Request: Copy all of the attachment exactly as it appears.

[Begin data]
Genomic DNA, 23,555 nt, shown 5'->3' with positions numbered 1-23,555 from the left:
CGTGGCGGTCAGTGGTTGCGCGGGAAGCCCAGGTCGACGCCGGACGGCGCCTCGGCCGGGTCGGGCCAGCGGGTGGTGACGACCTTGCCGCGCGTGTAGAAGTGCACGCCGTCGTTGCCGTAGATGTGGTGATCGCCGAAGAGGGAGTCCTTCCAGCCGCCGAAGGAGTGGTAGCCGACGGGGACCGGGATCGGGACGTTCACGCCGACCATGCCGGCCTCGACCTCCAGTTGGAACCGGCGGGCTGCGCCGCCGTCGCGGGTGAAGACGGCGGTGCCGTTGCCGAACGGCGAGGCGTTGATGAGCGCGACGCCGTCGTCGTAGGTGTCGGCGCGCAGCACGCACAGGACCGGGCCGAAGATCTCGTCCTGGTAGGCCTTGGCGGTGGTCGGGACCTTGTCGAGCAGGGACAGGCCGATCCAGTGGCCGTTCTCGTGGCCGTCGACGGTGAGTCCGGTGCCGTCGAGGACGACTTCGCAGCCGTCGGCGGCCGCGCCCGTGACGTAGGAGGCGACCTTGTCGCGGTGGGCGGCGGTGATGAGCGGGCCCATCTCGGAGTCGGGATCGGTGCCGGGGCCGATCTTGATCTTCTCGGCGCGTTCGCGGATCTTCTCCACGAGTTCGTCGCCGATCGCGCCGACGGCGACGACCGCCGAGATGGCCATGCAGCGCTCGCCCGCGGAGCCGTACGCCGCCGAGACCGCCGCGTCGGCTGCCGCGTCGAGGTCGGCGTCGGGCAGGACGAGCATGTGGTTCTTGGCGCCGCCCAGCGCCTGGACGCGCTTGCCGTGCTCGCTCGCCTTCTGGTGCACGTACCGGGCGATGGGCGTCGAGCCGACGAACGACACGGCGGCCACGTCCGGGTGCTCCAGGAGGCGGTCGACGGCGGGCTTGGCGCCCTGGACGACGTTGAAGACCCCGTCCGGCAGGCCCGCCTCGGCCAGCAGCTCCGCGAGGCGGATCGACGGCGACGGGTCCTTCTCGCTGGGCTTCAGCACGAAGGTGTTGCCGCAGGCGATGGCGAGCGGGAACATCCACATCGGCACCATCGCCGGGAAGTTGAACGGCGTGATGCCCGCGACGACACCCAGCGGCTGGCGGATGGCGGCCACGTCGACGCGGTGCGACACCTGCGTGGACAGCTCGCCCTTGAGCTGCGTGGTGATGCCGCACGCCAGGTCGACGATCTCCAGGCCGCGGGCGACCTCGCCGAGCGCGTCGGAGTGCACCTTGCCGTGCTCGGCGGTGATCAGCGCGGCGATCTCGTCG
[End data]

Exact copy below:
Genomic DNA, 23,555 nt, shown 5'->3' with positions numbered 1-23,555 from the left:
CGTGGCGGTCAGTGGTTGCGCGGGAAGCCCAGGTCGACGCCGGACGGCGCCTCGGCCGGGTCGGGCCAGCGGGTGGTGACGACCTTGCCGCGCGTGTAGAAGTGCACGCCGTCGTTGCCGTAGATGTGGTGATCGCCGAAGAGGGAGTCCTTCCAGCCGCCGAAGGAGTGGTAGCCGACGGGGACCGGGATCGGGACGTTCACGCCGACCATGCCGGCCTCGACCTCCAGTTGGAACCGGCGGGCTGCGCCGCCGTCGCGGGTGAAGACGGCGGTGCCGTTGCCGAACGGCGAGGCGTTGATGAGCGCGACGCCGTCGTCGTAGGTGTCGGCGCGCAGCACGCACAGGACCGGGCCGAAGATCTCGTCCTGGTAGGCCTTGGCGGTGGTCGGGACCTTGTCGAGCAGGGACAGGCCGATCCAGTGGCCGTTCTCGTGGCCGTCGACGGTGAGTCCGGTGCCGTCGAGGACGACTTCGCAGCCGTCGGCGGCCGCGCCCGTGACGTAGGAGGCGACCTTGTCGCGGTGGGCGGCGGTGATGAGCGGGCCCATCTCGGAGTCGGGATCGGTGCCGGGGCCGATCTTGATCTTCTCGGCGCGTTCGCGGATCTTCTCCACGAGTTCGTCGCCGATCGCGCCGACGGCGACGACCGCCGAGATGGCCATGCAGCGCTCGCCCGCGGAGCCGTACGCCGCCGAGACCGCCGCGTCGGCTGCCGCGTCGAGGTCGGCGTCGGGCAGGACGAGCATGTGGTTCTTGGCGCCGCCCAGCGCCTGGACGCGCTTGCCGTGCTCGCTCGCCTTCTGGTGCACGTACCGGGCGATGGGCGTCGAGCCGACGAACGACACGGCGGCCACGTCCGGGTGCTCCAGGAGGCGGTCGACGGCGGGCTTGGCGCCCTGGACGACGTTGAAGACCCCGTCCGGCAGGCCCGCCTCGGCCAGCAGCTCCGCGAGGCGGATCGACGGCGACGGGTCCTTCTCGCTGGGCTTCAGCACGAAGGTGTTGCCGCAGGCGATGGCGAGCGGGAACATCCACATCGGCACCATCGCCGGGAAGTTGAACGGCGTGATGCCCGCGACGACACCCAGCGGCTGGCGGATGGCGGCCACGTCGACGCGGTGCGACACCTGCGTGGACAGCTCGCCCTTGAGCTGCGTGGTGATGCCGCACGCCAGGTCGACGATCTCCAGGCCGCGGGCGACCTCGCCGAGCGCGTCGGAGTGCACCTTGCCGTGCTCGGCGGTGATCAGCGCGGCGATCTCGTCG